Three years ago, I wrote a post called “Are you contending for the faith?” I was preparing to guest lecture on the Book of Jude for a friend who teaches in a local community college. As I read through the book and studied what Jude was saying to his readers, I was surprised. I was not surprised at Jude’s concern about false teachers. I was surprised at how Jude told his readers to RESPOND to the false teachers.
In his short letter, Jude tells his readers that he was planning to write about their common salvation. Instead, he says that he decided to appeal to them “to contend for the faith that was once for all delivered to the saints”. (Jude 3)
But, what did Jude intend for his readers to do? How were they supposed to “contend for the faith”?
In the next sentence, Jude warns his readers that some divisive and disruptive and ungodly people had sneaked in among them. For the next twelve verses (Jude 5-16), Jude tells his readers that ungodly people will be punished by God. He gives them several examples of how God judges and punishes the ungodly.
But, this still doesn’t answer the question. How are Jude’s readers supposed to “contend for the faith”? Read the next 7 verses:
But you must remember, beloved, the predictions of the apostles of our Lord Jesus Christ. They said to you, “In the last time there will be scoffers, following their own ungodly passions.” It is these who cause divisions, worldly people, devoid of the Spirit. But you, beloved, build yourselves up in your most holy faith; pray in the Holy Spirit; keep yourselves in the love of God, waiting for the mercy of our Lord Jesus Christ that leads to eternal life. And have mercy on those who doubt; save others by snatching them out of the fire; to others show mercy with fear, hating even the garment stained by the flesh. (Jude 17-23 ESV)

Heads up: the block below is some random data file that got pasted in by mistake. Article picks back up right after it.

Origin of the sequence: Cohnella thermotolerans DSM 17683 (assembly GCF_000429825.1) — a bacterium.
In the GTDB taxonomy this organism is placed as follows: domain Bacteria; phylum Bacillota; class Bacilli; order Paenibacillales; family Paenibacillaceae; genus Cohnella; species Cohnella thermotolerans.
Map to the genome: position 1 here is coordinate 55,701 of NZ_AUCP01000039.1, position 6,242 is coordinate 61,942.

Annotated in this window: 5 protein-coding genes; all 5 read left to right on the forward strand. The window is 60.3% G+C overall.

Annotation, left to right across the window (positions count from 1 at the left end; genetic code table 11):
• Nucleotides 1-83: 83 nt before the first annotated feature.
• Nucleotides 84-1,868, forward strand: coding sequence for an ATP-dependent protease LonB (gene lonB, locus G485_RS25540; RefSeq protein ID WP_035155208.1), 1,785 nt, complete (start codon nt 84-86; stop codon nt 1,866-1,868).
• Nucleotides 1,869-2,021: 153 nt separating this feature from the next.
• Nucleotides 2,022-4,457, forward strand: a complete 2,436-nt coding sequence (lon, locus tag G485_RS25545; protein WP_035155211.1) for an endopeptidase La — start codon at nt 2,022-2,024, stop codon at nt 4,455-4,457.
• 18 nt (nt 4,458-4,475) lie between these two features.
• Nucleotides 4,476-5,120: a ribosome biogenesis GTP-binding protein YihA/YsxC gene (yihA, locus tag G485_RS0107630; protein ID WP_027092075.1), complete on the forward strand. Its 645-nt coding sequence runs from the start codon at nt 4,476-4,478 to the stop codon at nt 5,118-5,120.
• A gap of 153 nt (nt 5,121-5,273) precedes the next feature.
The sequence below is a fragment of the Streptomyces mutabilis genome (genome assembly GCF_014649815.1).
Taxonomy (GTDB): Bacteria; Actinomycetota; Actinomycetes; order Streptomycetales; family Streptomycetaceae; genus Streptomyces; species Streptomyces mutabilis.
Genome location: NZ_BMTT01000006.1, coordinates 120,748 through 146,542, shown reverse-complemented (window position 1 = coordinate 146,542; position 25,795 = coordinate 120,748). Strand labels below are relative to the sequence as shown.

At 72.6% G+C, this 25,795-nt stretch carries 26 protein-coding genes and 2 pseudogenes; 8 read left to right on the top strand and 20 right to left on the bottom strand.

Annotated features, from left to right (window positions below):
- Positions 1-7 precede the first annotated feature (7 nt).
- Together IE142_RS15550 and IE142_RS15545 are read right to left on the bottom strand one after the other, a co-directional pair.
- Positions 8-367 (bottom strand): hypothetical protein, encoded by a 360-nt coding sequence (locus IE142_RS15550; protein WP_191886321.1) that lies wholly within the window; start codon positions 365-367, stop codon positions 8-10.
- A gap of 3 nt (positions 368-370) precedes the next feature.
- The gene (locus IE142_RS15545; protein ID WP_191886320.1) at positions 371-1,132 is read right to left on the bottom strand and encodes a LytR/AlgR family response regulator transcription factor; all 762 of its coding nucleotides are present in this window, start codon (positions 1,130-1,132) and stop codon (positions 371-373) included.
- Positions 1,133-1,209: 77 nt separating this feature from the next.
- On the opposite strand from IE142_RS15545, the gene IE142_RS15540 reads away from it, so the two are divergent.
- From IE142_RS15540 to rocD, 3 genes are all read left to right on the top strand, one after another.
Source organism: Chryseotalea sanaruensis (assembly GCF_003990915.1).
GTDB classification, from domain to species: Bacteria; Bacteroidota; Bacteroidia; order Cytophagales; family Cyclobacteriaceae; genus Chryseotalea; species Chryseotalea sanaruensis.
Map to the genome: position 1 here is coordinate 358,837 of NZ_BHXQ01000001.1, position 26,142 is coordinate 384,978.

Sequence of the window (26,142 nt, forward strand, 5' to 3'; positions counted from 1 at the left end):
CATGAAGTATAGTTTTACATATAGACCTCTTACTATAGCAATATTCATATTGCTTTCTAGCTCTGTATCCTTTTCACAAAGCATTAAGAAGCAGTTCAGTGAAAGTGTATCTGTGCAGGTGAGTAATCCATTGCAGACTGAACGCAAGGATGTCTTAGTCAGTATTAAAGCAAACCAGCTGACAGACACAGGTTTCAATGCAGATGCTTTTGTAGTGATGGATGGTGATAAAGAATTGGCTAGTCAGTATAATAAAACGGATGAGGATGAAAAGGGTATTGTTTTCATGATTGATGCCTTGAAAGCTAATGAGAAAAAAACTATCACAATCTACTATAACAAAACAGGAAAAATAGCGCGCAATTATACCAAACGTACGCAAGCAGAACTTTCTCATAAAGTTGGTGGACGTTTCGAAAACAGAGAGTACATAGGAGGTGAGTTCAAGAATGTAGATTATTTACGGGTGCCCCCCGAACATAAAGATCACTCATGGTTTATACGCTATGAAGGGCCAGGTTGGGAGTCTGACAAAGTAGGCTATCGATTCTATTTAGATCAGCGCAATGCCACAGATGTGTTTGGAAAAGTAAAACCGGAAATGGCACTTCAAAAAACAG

Did you see the commands? There are only five commands (instructions) in the Jude’s short letter, and they’re all contained in these verses. How would Jude’s readers (and us by extension) “contend for the faith”?
- Remember the predictions of the apostles. The apostles told them that people with ungodly passions would come in. They should not be surprised nor fearful of them.
- Remain in the love of God, by a) building each other up in faith (that is, helping one another trust God), b) praying in the Holy Spirit, and c) waiting for the mercy that comes from Jesus Christ.
- Have mercy on those who doubt.
- Rescue (save) those who are trapped in sinful behavior.
- Have mercy (cautiously – with fear) on those whose lives are covered with sin.
(By the way, the last few verses have quite different attestations in different manuscripts. But, most agree Jude instructs his readers to have mercy on others.)
I think it is very interesting that Jude tells his readers to “contend for the faith” (and thereby thwart the work of divisive, deceptive, and ungodly people) by encouraging one another to remain in God’s love and by having mercy on those who are doubting or sinning.
I’m not sure that this is the way the church is attempting to “contend for the faith” today. It seems that we tend to tear down those who disagree with us and ridicule or label or dismiss those who are doubting or sinning. Could it be that its not “the faith” we are contending for?
What if showing love and mercy contends for the faith more than apologetic arguments? What if helping and strengthening one another (other believers) preserves the faith more than creeds and confessions? What if “the faith” is more about living in God’s love and trusting him than it is about a set of systematic doctrines?
What if the church focused on love and mercy and allowed God to continue to deal with the divisive, the deceptive, and the ungodly as Jude shows that he always has in the past?